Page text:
Abortion rights supporters rallied and marched at West Virginia’s Capitol on a rainy Saturday afternoon as speakers urged political action.
“Come on West Virginia, we’re angry. Come on West Virginia, it is our freedom on the line,” said state Delegate Danielle Walker, who is also vice-chairwoman of the West Virginia Democratic Party.
The rally was a response to the U.S. Supreme Court’s ruling that overturned Roe vs. Wade’s federally-guaranteed right to abortion, leaving policies to the states.
Several of the speakers, including Walker, told their personal stories of abortion. “I will fight for the right to abortion,” Walker said.
Walker urged those who attended Saturday’s rally to take several steps to influence the course of events.
“Get registered to vote. Volunteer with a campaign. Make those donations,” Walker said.
Introducing a number of candidates who support abortion rights, Walker urged the crowd to vote for them and against their opponents.
“I need you to see us. I need you to know our names.” she said. “I need you to start giving pink slips in November because that is your freedom day.”
A West Virginia law from the 1800s making abortion a felony is now believed by all sides to be in effect. West Virginia’s only remaining abortion provider has stopped, saying the risk of prosecution is too great.
An injunction hearing over West Virginia’s law is set for July 18 in a Kanawha County courtroom. Meanwhile, the state Legislature has been discussing what, if anything, to do about abortion policies in West Virginia but no course is clear yet.
The law on the books in West Virginia dates back to the earliest days of the state. The law says:
Any person who shall administer to, or cause to be taken by, a woman, any drug or other thing, or use any means, with intent to destroy her unborn child, or to produce abortion or miscarriage, and shall thereby destroy such child, or produce such abortion or miscarriage, shall be guilty of a felony, and, upon conviction, shall be confined in the penitentiary not less than three nor more than ten years; and if such woman die by reason of such abortion performed upon her, such person shall be guilty of murder. No person, by reason of any act mentioned in this section, shall be punishable where such act is done in good faith, with the intention of saving the life of such woman or child.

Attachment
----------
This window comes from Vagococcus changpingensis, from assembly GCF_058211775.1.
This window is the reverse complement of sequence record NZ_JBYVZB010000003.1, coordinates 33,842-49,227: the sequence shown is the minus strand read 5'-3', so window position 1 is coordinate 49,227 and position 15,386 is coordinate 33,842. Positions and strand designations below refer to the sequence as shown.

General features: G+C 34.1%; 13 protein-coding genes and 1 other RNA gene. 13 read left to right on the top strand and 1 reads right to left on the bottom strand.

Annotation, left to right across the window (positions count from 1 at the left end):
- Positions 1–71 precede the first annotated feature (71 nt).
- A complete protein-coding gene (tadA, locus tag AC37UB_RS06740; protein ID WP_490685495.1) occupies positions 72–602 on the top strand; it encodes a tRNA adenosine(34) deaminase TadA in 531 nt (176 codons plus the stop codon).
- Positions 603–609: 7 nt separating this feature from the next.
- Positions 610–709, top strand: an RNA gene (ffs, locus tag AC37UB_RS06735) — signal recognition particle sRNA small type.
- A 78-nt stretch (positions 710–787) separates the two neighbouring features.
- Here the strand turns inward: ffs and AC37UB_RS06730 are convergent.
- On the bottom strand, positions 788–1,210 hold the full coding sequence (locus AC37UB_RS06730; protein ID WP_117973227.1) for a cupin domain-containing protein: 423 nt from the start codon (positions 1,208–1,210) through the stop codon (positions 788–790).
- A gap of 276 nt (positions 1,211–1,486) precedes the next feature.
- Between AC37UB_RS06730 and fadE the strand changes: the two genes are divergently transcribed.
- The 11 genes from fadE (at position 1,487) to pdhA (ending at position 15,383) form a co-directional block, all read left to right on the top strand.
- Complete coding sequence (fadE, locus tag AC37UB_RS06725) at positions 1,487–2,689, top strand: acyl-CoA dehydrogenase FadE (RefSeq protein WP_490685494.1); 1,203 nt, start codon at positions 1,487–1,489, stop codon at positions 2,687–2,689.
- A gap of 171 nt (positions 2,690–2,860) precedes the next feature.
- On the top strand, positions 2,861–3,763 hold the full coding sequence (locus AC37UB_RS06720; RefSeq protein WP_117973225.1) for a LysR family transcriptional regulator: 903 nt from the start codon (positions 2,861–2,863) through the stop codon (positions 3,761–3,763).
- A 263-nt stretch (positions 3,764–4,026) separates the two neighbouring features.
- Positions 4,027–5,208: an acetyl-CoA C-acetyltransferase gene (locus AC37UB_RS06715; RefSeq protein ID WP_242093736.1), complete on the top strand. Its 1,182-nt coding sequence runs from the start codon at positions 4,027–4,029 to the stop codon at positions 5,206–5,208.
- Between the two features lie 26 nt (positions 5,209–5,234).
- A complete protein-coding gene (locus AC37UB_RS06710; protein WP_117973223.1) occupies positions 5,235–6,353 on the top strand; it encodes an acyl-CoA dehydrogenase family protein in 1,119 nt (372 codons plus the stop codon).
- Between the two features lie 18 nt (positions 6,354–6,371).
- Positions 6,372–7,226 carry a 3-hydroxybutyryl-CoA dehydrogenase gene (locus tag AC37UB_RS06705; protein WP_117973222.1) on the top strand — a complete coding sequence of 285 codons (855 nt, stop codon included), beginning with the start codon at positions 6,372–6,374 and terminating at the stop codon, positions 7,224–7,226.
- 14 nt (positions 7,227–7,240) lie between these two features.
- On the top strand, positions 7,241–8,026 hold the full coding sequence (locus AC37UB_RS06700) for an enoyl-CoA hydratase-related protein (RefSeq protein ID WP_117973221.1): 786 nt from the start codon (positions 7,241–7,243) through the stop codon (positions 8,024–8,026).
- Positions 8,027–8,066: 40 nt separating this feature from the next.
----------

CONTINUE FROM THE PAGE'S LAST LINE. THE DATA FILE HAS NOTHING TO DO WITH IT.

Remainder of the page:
Both West Virginia’s Attorney General and those suing over the law agree it could be interpreted to apply not only to medical providers but also to people seeking abortions.
Elected officials have talked generally about a special session to change or clarify West Virginia’s abortion law, but there has been no specific disclosure of a timeline or policies to be considered.
Gov. Jim Justice, a Republican, said on Friday that West Virginia’s abortion laws should be revised but not until legislators and lawyers are clear about what to do.
“The laws are archaic. They’re ancient. We’ve got to do something. We’ve got to clean it up. We’re either going to get our brains beat out in court or we’ve got to clean it up,” Justice said.
Loree Stark, legal director for American Civil Liberties Union of West Virginia, told the crowd at the Capitol on Saturday that the state law is “not only archaic, it’s cruel.”
“The statute itself is so broad, it’s almost impossible to determine what conduct it criminalizes,” Stark said.
“And we’ve watched this Legislature over the past several years pass restriction after restriction on abortion. So the question is now, how can there be this law from the 1800s on the books that completely criminalizes abortion — how can that exist with these other restrictions that the Legislature has passed over the past over the last few years?”
Stark said the lawsuit is among several concrete steps, including political organization, that those in the crowd could support. “The fight for West Virginians starts here in West Virginia and is on the ground.”